Having An Impact: City Bar Policy Successes in the 2023 New York State Legislative Session

Signed Into Law By the Governor

  • Clean Slate ActThe Act will automatically seal criminal conviction records for civil purposes after reasonable waiting periods (effective November 16, 2024). Sealing would not take effect until community supervision is complete, and records would be sealed only for civil purposes, remaining available for criminal justice purposes and for gun licensing. While the bill is not as expansive as we originally supported, we joined the diverse coalition of groups and businesses – including 49 law firms – in supporting the amended Act. It will allow millions of New Yorkers with criminal conviction histories the opportunity to move forward, achieve financial and housing security, and become vital participants in New York’s economy. This bill was supported by the Mass Incarceration Task ForceCivil Rights CommitteeCorrections and Community Reentry Committee, and the Criminal Justice Operations CommitteeThis bill was a 2023 New York State Legislative Agenda (A.1029-C (AM Cruz) / S.7551-A (Sen. Myrie), Chp. 631)
  • Unsworn Affirmations Expansion. This new law (effective as of January 1, 2024) will permit all persons to use unsworn declarations, whether made within or outside the United States, in place of notarized affidavits or affirmations in New York state court litigation. This is consistent with Federal practice. The limitations of New York’s law created significant difficulties for litigants and non-party witnesses, particularly the unrepresented and those residing outside cities, in addition to imposing undue burdens on the offices of the county clerks and courts. The elimination of notarization will not reduce the truthfulness of witness statements filed in court, and that ample need for notaries in New York State would remain.  This bill was first proposed by OCA’s Advisory Committee on Civil Practice and supported in 2021by the  Commercial Law and Uniform State Laws CommitteeCouncil on Judicial AdministrationLitigation Committee and State Courts of Superior Jurisdiction. (A.5772 (AM Lavine) / S.5162 (Sen. Hoylman-Sigal), Chp. 559)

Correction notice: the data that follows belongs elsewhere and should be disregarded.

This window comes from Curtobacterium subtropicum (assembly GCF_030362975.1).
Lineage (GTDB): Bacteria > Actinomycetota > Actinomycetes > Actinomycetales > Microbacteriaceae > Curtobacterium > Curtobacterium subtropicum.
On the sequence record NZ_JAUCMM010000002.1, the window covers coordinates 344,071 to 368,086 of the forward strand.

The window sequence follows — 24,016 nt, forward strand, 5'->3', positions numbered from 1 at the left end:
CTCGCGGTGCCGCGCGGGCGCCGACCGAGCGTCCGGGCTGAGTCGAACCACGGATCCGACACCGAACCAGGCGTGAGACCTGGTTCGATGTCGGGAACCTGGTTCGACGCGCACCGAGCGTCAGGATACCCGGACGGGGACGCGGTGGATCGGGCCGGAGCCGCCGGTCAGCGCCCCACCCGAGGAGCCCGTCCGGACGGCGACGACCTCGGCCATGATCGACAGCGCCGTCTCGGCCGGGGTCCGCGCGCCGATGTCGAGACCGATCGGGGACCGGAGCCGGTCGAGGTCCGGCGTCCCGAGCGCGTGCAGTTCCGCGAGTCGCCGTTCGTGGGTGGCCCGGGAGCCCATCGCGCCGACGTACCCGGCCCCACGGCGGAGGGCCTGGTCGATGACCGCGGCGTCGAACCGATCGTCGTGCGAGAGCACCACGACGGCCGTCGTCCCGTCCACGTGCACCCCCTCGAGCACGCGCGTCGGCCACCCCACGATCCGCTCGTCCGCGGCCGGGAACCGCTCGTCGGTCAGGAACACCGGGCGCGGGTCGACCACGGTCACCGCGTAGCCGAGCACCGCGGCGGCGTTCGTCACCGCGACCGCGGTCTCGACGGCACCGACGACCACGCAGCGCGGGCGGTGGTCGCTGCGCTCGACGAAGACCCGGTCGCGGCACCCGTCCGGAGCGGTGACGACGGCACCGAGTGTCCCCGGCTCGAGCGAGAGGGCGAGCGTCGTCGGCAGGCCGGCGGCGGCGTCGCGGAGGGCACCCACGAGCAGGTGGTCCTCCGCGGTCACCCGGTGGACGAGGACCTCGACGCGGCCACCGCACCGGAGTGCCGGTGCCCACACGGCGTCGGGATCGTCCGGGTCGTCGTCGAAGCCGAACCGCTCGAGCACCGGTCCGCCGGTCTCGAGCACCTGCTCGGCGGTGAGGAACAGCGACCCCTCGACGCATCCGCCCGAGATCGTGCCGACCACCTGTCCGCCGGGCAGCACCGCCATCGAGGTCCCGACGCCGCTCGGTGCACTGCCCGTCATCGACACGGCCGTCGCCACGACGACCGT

• Ban on the Slaughter of Horses for ConsumptionThis new law (effective April 11, 2024) will prohibit the slaughtering of horses for human consumption. While federal law has effectively shuttered domestic horse slaughterhouse operations at present, the United States remains a major source of horses destined for slaughter and human consumption abroad. Each year, thousands of American horses are transported to slaughterhouses in Mexico and Canada and a number of these horses are sourced from New York State or are transported via the New York State thruway. This raises animal welfare concerns associated with the transport and slaughter of horses for human consumption, along with the serious public health risk presented by consuming horse meat.  This bill was supported by the Animal Law Committee. (A.5109-A (AM Glick) / S.2163-B (Sen. Addabbo), Chp. 726)
  • Prohibiting Wildlife Killing ContestsWildlife-killing competitions often take place in a “party-like atmosphere” and are conducted simply for fun. This new law will protect animals from unjustifiable suffering while fostering environmental conservation (effective November 1, 2024). The new law also continues New York State’s efforts to promote humane education and treatment of animals. This bill was supported by the Animal Law Committee  (A.2917 (AM Glick) / S.4099 (Sen. Kennedy), Chp. 762)